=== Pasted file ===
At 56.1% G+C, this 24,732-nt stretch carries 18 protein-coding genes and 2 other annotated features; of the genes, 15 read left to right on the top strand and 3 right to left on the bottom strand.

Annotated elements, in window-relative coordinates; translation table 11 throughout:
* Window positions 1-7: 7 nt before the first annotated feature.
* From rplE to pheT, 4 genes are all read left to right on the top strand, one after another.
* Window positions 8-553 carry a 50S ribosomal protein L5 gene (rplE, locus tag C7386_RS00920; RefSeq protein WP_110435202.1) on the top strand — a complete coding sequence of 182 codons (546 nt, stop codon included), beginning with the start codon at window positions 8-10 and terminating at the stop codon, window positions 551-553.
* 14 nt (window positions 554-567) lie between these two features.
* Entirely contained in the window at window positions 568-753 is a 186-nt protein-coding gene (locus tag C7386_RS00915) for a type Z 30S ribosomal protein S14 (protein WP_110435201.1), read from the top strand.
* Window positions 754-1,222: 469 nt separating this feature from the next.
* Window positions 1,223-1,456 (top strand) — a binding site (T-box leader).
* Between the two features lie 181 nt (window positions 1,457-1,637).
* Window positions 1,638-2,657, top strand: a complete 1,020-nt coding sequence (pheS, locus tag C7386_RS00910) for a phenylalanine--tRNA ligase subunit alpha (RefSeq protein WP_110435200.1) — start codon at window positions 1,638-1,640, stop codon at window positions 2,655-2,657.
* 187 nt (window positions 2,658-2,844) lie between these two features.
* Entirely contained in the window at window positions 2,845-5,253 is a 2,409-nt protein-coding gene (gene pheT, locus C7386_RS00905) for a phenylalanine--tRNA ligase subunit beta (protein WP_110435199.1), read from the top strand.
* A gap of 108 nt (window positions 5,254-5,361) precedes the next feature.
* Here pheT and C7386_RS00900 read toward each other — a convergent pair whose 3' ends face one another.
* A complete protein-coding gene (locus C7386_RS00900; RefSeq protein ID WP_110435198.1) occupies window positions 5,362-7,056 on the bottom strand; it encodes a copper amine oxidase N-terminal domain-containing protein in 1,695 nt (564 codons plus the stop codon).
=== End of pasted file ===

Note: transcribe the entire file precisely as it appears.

At 56.1% G+C, this 24,732-nt stretch carries 18 protein-coding genes and 2 other annotated features; of the genes, 15 read left to right on the top strand and 3 right to left on the bottom strand.

Annotated elements, in window-relative coordinates; translation table 11 throughout:
* Window positions 1-7: 7 nt before the first annotated feature.
* From rplE to pheT, 4 genes are all read left to right on the top strand, one after another.
* Window positions 8-553 carry a 50S ribosomal protein L5 gene (rplE, locus tag C7386_RS00920; RefSeq protein WP_110435202.1) on the top strand — a complete coding sequence of 182 codons (546 nt, stop codon included), beginning with the start codon at window positions 8-10 and terminating at the stop codon, window positions 551-553.
* 14 nt (window positions 554-567) lie between these two features.
* Entirely contained in the window at window positions 568-753 is a 186-nt protein-coding gene (locus tag C7386_RS00915) for a type Z 30S ribosomal protein S14 (protein WP_110435201.1), read from the top strand.
* Window positions 754-1,222: 469 nt separating this feature from the next.
* Window positions 1,223-1,456 (top strand) — a binding site (T-box leader).
* Between the two features lie 181 nt (window positions 1,457-1,637).
* Window positions 1,638-2,657, top strand: a complete 1,020-nt coding sequence (pheS, locus tag C7386_RS00910) for a phenylalanine--tRNA ligase subunit alpha (RefSeq protein WP_110435200.1) — start codon at window positions 1,638-1,640, stop codon at window positions 2,655-2,657.
* 187 nt (window positions 2,658-2,844) lie between these two features.
* Entirely contained in the window at window positions 2,845-5,253 is a 2,409-nt protein-coding gene (gene pheT, locus C7386_RS00905) for a phenylalanine--tRNA ligase subunit beta (protein WP_110435199.1), read from the top strand.
* A gap of 108 nt (window positions 5,254-5,361) precedes the next feature.
* Here pheT and C7386_RS00900 read toward each other — a convergent pair whose 3' ends face one another.
* A complete protein-coding gene (locus C7386_RS00900; RefSeq protein ID WP_110435198.1) occupies window positions 5,362-7,056 on the bottom strand; it encodes a copper amine oxidase N-terminal domain-containing protein in 1,695 nt (564 codons plus the stop codon).